Dizzy spells are sometimes harmless, but if they occur regularly, they might be a symptom of osteoporosis.
That’s because people who suffer from osteoporosis are more likely to suffer from vertigo, according to a study printed in last month’s journal of the American Academy of Neurology.
Vertigo is an inner ear disorder that leads to the sensation of spinning and motion even when standing still. It’s associated with loose calcium carbonate crystals in the inner ear.
The study included more than 200 people suffering from benign positional vertigo without any known cause. Those people were compared to another 200 people without any history of dizziness. Osteoporosis sufferers proved three times more likely to have vertigo compared to people with normal bone density. Participants who suffer from osteopenia, a precursor to osteoporosis, were twice as likely to have the condition.
The link between vertigo and bone disease was even stronger for women than for men. Women far outweigh men as osteoporosis sufferers, and they usually start experiencing vertigo symptoms around the time that menopause sets in and estrogen production ends. But researchers haven’t determined if estrogen plays a direct role in the onset of vertigo and noted that men with osteoporosis are also at increased risk for the condition.
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Like Diane, I have good bone density, but I've long had vertigo. I always attributed it to how my ears are structured (I have small ears and should have had tubes inserted as a child) plus sinus issues. My grandmother had bone cancer, so that's something I'm watching for in my health history. Being lactose intolerant, I find it difficult to get my required daily dose of calcium.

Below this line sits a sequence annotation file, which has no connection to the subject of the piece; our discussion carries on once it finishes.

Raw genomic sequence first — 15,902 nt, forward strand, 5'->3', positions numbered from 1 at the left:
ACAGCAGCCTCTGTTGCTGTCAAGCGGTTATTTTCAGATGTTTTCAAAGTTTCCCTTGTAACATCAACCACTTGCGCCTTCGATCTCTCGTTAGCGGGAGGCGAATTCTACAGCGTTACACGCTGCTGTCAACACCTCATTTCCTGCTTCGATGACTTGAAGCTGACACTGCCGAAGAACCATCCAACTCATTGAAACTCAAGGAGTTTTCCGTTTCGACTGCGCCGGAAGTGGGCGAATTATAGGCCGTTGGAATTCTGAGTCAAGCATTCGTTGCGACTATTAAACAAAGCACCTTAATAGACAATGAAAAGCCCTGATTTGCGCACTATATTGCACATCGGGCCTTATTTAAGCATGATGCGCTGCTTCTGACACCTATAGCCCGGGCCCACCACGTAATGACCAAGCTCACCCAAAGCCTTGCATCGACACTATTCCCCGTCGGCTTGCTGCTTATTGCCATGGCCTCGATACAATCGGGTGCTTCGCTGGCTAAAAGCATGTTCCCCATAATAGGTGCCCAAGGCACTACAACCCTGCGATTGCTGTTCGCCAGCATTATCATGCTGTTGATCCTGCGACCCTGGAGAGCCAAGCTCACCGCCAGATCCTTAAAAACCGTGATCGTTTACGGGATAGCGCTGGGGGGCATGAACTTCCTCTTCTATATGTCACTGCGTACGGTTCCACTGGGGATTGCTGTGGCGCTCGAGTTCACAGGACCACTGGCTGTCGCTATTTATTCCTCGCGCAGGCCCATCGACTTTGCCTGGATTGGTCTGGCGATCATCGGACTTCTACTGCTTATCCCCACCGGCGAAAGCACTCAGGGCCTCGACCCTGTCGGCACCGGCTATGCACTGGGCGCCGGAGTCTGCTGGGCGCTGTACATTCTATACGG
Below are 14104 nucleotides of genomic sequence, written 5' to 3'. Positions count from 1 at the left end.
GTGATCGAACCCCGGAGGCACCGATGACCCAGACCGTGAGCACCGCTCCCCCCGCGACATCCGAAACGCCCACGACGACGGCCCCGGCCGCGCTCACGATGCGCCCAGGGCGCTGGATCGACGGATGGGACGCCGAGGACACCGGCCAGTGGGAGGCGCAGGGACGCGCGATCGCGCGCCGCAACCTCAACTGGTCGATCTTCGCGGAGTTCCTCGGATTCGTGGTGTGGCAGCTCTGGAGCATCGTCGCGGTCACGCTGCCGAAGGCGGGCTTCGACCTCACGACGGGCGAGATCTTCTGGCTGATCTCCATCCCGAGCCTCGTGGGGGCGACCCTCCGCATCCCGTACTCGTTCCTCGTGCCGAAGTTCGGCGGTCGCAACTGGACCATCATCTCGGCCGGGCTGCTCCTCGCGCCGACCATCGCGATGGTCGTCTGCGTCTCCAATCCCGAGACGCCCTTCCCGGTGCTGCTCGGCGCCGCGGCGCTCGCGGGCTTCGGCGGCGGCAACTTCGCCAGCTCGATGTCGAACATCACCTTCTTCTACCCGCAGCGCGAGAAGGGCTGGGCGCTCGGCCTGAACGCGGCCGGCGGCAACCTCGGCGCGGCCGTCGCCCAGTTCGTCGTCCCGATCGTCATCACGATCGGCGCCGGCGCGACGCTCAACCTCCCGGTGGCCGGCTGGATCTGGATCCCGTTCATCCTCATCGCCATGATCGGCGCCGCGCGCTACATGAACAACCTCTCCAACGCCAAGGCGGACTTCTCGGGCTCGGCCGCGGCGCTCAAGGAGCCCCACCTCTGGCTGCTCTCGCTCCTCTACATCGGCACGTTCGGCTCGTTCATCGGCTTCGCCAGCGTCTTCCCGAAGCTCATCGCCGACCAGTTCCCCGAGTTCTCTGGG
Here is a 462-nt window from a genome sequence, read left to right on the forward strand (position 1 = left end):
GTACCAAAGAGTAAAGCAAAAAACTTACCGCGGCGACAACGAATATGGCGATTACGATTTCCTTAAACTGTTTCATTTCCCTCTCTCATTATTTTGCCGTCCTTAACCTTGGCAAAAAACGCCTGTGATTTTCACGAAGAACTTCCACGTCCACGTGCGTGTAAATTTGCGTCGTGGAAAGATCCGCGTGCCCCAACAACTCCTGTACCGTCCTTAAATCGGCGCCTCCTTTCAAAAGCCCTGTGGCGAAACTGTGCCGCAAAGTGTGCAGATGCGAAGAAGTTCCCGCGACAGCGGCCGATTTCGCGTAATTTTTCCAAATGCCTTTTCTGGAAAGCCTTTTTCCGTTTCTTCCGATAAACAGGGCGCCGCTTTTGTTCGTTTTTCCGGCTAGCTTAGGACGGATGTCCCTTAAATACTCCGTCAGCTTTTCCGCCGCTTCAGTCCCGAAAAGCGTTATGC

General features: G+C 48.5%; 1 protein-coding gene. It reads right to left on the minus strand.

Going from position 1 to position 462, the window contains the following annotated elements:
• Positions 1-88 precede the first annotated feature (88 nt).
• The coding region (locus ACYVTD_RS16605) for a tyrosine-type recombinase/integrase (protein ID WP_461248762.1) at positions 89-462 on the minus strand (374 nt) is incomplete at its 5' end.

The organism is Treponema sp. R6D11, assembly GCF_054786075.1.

Thanks for the share. I had not heard of a relationship between vertigo and osteoporosis before.April 20, 2009 - 6:51pm
This is a very interesting post. I am wondering if the osteoporosis always comes first? Or if the vertigo is somewhat of a warning system? Or if there are other elements that both osteoporosis and vertigo might have in common?
I have very strong bone density (tested within last year), but occasionally do have vertigo spells. My mother also has occasional vertigo spells, but we've never been able to attribute them to anything. However, her bones seem quite strong as well -- she fell (in an aerobics class, no less, at 80!) and didn't have any injury other than a bruise.
Is there a which comes first - the chicken or the egg -- element to this, when there is indeed a connection?April 20, 2009 - 8:58am
The researcher of this study said the findings "suggest a problem in calcium metabolism in people with vertigo." Since the relationship between the two hasn't been defined yet, all we know is that a relationship exists, not whether it's causal. At this point, all that can be said is that vertigo may be a good indicator of bone disease. Benign vertigo is the most common, and is attributed to the loose calcium particles in the ear that are particularly sensitive to some movements, like getting out of bed in the morning. This condition is most generally associated with growing older and its exact cause hasn't been pinpointed. As long as you continue to test your BMD and stay active and your/your mom's vertigo doesn't worsen, it seems you're doing all the right things. We'll just have to wait to find out which comes first.April 20, 2009 - 5:13pm